The long hot showers are not exactly what they seem to be. Although they can relax your muscles and wrap you in a soothing cloud – and feel particularly pleasant if you’re sick, as wet steam loosens phlegm – they also carry a host of risks to your skin and heart. Consider warm showers rather than hot showers. It might not be as relaxing on the surface, but a hot shower can put a lot of stress on your body. You could get unexpected benefits from turning your hot shower to warm one.
A study found that five hot baths a week could reduce the risk of heart disease, but it was a limited study so other factors could have contributed to it. So, if you like a very hot shower from time to time, especially after strenuous physical activity, this is not the worst of ideas; after all, hot water relaxes the muscles. However, steaming regularly in the bathroom and the exorbitant increase in your heating bill is not a good idea for your health. Here are reasons that could change your mind about hot showers and turn them to the warm ones.
Heat Dissolves Natural Oils
There is a natural protective layer of oils and bacteria that’s called the skin microbiome on your skin. It is important to keep it healthy and protected – and to reduce the risk of epidemics and other skin problems. One thing to remember is that these natural oils and hot water don’t go together. If you heat oils in the skin, it’s likely that you emulsify, dissolve, and literally wash them. Those oils protect your face against external aggression aggressors via the cutaneous barrier. There will be a risk in increasing overproduction of oil and less protection of your skin, which is not good.
Too Much Heat Causes Inflammation
Like any other organ, the skin is sensitive to heat. If the skin becomes overexposed, it reacts with inflammation. Hot showers and baths could ignite the skin, causing redness, itching, flaking similarly to sunburn. This causes lasting damage that is not worth open pores.
Higher Risk of Skin Issues
Reducing natural oils in the skin can cause dryness and sensitivity problems, especially in cold weather, where the wind blows harder and you are probably regularly in air-conditioned and low-humidity areas. Baylor College of Medicine said that if you take a hot shower in winter months, you can damage the skin, not just dry them. Because extremely dry skin could lead to more serious conditions like inflammation or even aggravate eczema.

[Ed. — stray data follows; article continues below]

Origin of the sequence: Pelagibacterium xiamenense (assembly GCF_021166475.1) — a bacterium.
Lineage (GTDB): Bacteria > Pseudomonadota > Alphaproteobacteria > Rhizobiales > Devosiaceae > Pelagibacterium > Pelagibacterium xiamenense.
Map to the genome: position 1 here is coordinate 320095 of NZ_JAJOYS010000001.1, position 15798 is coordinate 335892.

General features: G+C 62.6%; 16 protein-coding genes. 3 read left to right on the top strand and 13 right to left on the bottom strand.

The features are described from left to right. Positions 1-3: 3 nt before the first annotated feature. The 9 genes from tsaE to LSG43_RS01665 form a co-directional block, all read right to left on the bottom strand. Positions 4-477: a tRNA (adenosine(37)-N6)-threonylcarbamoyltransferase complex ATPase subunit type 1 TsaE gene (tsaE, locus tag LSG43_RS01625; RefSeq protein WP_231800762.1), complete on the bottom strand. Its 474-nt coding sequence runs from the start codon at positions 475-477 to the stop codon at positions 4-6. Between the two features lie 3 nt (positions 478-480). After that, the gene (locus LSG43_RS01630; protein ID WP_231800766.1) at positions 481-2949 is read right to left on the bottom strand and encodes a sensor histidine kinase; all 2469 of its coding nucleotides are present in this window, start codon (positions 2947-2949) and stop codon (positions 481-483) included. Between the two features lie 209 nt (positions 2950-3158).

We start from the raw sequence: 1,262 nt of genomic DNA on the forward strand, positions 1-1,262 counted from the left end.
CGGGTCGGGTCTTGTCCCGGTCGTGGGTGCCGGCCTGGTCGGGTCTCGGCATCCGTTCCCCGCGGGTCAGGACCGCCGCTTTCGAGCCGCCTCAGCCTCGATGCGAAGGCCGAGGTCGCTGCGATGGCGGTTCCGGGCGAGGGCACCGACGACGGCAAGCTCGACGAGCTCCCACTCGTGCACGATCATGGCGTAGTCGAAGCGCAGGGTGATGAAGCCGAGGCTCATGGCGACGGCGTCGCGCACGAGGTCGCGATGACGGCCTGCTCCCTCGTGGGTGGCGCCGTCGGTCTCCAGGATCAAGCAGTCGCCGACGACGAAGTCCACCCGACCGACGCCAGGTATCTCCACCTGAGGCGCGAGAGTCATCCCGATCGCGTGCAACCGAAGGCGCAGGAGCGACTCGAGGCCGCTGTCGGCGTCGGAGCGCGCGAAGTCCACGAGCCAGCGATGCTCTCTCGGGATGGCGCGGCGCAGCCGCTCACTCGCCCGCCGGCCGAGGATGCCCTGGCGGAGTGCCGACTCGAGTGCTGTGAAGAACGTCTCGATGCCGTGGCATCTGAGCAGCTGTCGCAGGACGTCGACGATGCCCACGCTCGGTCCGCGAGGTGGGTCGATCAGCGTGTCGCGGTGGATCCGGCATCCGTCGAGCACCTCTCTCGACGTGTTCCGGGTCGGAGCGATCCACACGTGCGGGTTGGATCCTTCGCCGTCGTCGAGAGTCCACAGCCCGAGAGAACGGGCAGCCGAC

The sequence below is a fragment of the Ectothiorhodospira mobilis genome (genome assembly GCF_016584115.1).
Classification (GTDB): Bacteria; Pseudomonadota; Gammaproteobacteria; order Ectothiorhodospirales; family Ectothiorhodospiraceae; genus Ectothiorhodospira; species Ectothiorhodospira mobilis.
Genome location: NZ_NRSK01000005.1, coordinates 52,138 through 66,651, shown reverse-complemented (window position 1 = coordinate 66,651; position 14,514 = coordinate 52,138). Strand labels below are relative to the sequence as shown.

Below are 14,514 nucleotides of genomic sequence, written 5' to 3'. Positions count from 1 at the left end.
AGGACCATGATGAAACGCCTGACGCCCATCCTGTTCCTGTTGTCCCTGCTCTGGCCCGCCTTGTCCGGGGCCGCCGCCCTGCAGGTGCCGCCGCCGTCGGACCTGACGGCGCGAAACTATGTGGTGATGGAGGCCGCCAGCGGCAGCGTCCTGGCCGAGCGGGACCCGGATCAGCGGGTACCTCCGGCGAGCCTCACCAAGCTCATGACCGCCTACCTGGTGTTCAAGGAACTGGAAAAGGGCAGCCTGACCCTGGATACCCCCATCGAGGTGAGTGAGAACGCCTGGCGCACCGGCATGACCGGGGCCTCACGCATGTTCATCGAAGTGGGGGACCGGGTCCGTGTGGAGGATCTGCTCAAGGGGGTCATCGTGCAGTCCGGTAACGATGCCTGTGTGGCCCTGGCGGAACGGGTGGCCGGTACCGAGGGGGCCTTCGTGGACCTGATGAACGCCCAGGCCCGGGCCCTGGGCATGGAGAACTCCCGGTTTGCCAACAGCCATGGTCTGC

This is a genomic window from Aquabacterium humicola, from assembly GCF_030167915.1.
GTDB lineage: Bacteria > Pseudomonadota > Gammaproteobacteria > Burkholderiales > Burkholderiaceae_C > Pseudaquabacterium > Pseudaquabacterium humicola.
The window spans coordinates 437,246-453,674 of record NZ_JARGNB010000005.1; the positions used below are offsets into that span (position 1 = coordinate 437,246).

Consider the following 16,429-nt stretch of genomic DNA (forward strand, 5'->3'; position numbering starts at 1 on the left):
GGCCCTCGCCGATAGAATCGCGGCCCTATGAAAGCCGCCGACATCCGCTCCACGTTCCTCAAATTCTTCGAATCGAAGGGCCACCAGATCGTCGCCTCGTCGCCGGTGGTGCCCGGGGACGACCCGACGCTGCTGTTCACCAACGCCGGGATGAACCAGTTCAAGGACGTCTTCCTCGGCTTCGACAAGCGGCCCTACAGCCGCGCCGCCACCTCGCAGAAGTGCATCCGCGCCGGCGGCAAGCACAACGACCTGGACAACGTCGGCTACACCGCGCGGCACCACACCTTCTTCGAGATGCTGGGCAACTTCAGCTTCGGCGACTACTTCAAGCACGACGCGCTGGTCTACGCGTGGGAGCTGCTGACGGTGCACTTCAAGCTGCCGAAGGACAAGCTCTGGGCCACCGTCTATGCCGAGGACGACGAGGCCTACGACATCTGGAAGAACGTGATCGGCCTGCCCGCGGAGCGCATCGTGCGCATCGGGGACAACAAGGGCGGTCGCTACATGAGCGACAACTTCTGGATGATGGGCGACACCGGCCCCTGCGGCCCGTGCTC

Hot showers could also cause a slight increase in the body’s mast cell levels. They release histamine and cause swelling and itching like when you get bitten by an insect. When you overheat in the shower, they can appear. The heat can cause mast cells to release their contents into the skin which cause the itching. Hence strange weird problems after a prolonged hot shower.
People with Blood Pressure Issues
Overheated bodies use the blood circulation system to cool down, raise blood pressure and wash your skin with colder blood. Normally these events will not be a problem but if you have an existing cardiovascular disease, the cascade of events could overload your heart. That’s why people who have bad heart problems or cardio problems in their family are not recommended to spend too much time in very hot environments, like saunas or hot showers.
If you have problems with your hot water system or you just want to get the best shower experience, you should contact Sydney Wide Hot Water now.